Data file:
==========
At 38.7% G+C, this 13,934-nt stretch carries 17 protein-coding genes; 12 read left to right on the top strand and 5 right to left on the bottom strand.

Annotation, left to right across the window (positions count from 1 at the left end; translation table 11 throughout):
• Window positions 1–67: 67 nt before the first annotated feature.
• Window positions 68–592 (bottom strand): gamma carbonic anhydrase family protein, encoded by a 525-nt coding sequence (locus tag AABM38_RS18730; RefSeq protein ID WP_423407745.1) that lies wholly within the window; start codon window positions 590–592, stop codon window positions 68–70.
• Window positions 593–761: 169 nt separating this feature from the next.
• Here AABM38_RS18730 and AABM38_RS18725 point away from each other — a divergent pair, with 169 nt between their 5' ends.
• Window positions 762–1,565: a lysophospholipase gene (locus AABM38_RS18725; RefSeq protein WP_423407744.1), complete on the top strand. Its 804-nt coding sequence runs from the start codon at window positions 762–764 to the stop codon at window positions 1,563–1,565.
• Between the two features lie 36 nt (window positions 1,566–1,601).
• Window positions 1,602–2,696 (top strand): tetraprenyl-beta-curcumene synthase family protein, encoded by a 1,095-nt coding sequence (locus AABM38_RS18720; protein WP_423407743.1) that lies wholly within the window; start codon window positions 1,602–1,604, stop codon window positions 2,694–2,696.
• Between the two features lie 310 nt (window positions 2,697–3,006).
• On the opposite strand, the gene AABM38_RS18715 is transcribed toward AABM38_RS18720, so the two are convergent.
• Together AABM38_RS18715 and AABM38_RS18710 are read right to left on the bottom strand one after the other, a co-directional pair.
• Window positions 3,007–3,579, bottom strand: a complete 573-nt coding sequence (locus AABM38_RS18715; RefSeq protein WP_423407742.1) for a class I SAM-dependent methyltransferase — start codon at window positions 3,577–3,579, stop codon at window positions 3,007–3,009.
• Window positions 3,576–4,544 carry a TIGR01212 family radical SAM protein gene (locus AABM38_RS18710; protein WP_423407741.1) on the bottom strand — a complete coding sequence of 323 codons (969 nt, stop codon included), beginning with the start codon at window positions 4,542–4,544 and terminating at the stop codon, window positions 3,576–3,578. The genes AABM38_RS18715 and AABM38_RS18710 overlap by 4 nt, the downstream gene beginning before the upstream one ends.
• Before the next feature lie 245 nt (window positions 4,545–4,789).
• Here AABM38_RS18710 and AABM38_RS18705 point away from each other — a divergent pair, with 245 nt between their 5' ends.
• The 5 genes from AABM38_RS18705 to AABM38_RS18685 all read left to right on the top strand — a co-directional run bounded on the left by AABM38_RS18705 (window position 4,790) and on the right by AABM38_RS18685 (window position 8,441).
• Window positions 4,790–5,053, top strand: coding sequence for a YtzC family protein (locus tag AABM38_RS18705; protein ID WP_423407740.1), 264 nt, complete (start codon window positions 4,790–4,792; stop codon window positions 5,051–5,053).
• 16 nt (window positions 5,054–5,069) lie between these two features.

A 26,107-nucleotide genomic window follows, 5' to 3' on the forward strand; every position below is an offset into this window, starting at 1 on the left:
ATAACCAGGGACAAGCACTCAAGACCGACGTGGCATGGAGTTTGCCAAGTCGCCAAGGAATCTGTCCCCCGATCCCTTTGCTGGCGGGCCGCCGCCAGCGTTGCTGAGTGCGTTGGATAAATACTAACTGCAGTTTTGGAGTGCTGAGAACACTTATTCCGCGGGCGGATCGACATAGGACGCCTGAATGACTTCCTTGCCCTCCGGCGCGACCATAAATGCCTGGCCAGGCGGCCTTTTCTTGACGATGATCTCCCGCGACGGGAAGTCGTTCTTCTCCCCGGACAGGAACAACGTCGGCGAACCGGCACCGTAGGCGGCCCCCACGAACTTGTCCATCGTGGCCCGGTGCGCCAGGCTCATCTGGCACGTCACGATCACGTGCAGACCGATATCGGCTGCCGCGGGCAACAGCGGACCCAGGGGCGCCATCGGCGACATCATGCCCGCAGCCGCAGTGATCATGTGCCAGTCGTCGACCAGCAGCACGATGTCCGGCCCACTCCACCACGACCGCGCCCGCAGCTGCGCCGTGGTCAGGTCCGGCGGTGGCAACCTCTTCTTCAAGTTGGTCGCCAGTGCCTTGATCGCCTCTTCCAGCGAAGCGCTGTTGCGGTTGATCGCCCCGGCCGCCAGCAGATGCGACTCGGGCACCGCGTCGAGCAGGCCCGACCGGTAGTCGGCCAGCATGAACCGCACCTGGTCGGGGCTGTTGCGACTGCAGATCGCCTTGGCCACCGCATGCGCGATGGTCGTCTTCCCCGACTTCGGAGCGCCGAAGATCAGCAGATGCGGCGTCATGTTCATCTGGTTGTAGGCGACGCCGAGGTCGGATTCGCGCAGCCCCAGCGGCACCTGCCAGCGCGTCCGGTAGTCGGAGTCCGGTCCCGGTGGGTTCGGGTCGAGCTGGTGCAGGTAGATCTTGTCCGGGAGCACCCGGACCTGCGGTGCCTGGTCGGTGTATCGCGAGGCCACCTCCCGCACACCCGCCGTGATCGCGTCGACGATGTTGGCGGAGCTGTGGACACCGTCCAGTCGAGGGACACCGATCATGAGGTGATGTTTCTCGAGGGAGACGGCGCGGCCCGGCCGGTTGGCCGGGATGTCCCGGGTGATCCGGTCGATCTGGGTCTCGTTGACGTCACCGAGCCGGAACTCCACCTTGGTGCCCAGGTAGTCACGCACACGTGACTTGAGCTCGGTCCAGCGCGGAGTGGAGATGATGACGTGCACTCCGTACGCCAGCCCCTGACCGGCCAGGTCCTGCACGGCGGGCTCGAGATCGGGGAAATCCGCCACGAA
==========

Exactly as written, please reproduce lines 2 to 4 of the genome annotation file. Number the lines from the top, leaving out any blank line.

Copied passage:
Annotation, left to right across the window (positions count from 1 at the left end; translation table 11 throughout):
• Window positions 1–67: 67 nt before the first annotated feature.
• Window positions 68–592 (bottom strand): gamma carbonic anhydrase family protein, encoded by a 525-nt coding sequence (locus tag AABM38_RS18730; RefSeq protein ID WP_423407745.1) that lies wholly within the window; start codon window positions 590–592, stop codon window positions 68–70.